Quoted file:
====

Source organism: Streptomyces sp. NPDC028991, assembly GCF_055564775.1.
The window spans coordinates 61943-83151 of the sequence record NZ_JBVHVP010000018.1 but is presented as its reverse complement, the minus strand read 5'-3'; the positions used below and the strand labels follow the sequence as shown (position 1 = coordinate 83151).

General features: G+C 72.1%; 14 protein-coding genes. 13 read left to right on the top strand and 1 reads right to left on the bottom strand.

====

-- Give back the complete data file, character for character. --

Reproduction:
Source organism: Streptomyces sp. NPDC028991, assembly GCF_055564775.1.
The window spans coordinates 61943-83151 of the sequence record NZ_JBVHVP010000018.1 but is presented as its reverse complement, the minus strand read 5'-3'; the positions used below and the strand labels follow the sequence as shown (position 1 = coordinate 83151).

General features: G+C 72.1%; 14 protein-coding genes. 13 read left to right on the top strand and 1 reads right to left on the bottom strand.